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Spatial Resolution (down sampling and up sampling) in image processing

Last Updated : 03 Jan, 2023
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A digital image is a two-dimensional array of size M x N where M is the number of rows and N is the number of columns in the array.  A digital image is made up of a finite number of discrete picture elements called a pixel. The location of each pixel is given by coordinates (x, y) and the value of each pixel is given by intensity value f. Hence, the elements in a digital image can be represented by f(x, y). 

Spatial Resolution

The term spatial resolution corresponds to the total number of pixels in the given image. If the number of pixels is more, then the resolution of the image is more.


In the down-sampling technique, the number of pixels in the given image is reduced depending on the sampling frequency. Due to this, the resolution and size of the image decrease.


The number of pixels in the down-sampled image can be increased by using up-sampling interpolation techniques. The up-sampling technique increases the resolution as well as the size of the image.

Some commonly used up-sampling techniques are

  • Nearest neighbor interpolation
  • Bilinear interpolation
  • Cubic interpolation

In this article, we have implemented upsampling using Nearest neighbor interpolation by replicating rows and columns. As the sampling rate increases, artifacts will be seen in the reconstructed image. 

However, by using bilinear interpolation or cubic interpolation, a better quality of the reconstructed image can be attained. Both Down sampling and Up Sampling can be illustrated in grayscale for better understandings because while reading images using OpenCV, some color values are manipulated, So we are going to convert the original input image into a black and white image.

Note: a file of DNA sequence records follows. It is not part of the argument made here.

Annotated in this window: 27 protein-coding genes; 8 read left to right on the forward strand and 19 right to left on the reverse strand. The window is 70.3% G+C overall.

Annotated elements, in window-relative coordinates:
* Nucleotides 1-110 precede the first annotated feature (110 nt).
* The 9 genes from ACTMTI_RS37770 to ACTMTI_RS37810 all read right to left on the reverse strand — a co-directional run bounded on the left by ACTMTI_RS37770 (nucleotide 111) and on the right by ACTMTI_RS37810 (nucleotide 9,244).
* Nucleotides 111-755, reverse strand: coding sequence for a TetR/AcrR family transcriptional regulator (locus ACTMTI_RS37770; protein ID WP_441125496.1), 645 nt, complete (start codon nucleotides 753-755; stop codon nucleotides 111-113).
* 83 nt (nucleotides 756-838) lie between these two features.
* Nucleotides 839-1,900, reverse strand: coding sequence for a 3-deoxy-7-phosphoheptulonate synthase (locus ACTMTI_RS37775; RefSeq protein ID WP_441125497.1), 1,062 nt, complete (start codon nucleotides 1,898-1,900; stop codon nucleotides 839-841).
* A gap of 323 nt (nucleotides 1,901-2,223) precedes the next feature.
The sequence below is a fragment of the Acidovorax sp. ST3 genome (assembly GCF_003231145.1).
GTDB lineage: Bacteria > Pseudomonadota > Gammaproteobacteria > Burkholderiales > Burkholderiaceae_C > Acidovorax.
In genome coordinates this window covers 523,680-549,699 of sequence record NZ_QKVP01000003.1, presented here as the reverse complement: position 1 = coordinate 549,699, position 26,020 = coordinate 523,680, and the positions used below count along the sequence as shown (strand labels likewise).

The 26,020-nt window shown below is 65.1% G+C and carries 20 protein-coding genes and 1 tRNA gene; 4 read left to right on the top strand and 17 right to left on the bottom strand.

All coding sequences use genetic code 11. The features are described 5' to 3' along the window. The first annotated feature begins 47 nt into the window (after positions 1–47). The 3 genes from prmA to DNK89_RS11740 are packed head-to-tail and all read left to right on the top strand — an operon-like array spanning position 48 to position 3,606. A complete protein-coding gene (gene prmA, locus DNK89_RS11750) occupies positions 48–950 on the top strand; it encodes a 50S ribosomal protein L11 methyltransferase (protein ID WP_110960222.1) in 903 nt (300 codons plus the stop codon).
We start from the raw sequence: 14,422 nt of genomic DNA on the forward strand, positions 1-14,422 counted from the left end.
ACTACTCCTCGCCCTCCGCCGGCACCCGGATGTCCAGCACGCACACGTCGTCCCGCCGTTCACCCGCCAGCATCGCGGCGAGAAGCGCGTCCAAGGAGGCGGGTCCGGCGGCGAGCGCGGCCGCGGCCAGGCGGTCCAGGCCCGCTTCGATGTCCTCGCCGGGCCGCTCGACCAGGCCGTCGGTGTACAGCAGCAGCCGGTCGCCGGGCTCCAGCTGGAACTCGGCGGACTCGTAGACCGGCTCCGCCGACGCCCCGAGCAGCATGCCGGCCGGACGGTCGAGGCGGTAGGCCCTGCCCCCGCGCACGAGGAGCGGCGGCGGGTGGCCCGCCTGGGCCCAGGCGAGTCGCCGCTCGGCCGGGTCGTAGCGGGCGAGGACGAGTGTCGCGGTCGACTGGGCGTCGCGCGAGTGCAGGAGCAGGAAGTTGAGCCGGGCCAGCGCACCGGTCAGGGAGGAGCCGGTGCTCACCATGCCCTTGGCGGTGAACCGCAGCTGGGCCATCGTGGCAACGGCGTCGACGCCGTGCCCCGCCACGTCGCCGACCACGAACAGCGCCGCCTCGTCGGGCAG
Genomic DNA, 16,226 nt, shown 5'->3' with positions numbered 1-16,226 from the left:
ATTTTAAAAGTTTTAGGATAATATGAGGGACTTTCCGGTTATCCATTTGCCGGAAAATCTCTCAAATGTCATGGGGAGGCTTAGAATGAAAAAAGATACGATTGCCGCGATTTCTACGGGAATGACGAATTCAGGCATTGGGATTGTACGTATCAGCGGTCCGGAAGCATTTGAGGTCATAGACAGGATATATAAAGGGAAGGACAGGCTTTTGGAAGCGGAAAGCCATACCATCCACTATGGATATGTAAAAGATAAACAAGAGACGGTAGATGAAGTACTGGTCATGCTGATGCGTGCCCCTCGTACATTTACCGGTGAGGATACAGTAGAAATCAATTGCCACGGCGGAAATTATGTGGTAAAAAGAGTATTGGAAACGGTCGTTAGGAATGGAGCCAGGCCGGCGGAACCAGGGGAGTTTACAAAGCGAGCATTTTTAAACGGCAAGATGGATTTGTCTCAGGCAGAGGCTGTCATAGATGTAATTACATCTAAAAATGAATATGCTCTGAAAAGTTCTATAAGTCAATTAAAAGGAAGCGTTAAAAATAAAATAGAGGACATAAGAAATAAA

The below program depicts the down sampled and up sampled representation of a given image:


# Import cv2, matplotlib, numpy
import cv2
import matplotlib.pyplot as plt
import numpy as np
# Read the original image and know its type
img1 = cv2.imread('g4g.png', 0)
# Obtain the size of the original image
[m, n] = img1.shape
print('Image Shape:', m, n)
# Show original image
print('Original Image:')
plt.imshow(img1, cmap="gray")
# Down sampling
# Assign a down sampling rate
# Here we are down sampling the
# image by 4
f = 4
# Create a matrix of all zeros for
# downsampled values
img2 = np.zeros((m//f, n//f),
# Assign the down sampled values from the original
# image according to the down sampling frequency.
# For example, if the down sampling rate f=2, take
# pixel values from alternate rows and columns
# and assign them in the matrix created above
for i in range(0, m, f):
    for j in range(0, n, f):
            img2[i//f][j//f] = img1[i][j]
        except IndexError:
# Show down sampled image
print('Down Sampled Image:')
plt.imshow(img2, cmap="gray")
# Up sampling
# Create matrix of zeros to store the upsampled image
img3 = np.zeros((m, n),
# new size
for i in range(0, m-1, f):
    for j in range(0, n-1, f):
        img3[i, j] = img2[i//f][j//f]
# Nearest neighbour interpolation-Replication
# Replicating rows
for i in range(1, m-(f-1), f):
    for j in range(0, n-(f-1)):
        img3[i:i+(f-1), j] = img3[i-1, j]
# Replicating columns
for i in range(0, m-1):
    for j in range(1, n-1, f):
        img3[i, j:j+(f-1)] = img3[i, j-1]
# Plot the up sampled image
print('Up Sampled Image:')
plt.imshow(img3, cmap="gray")



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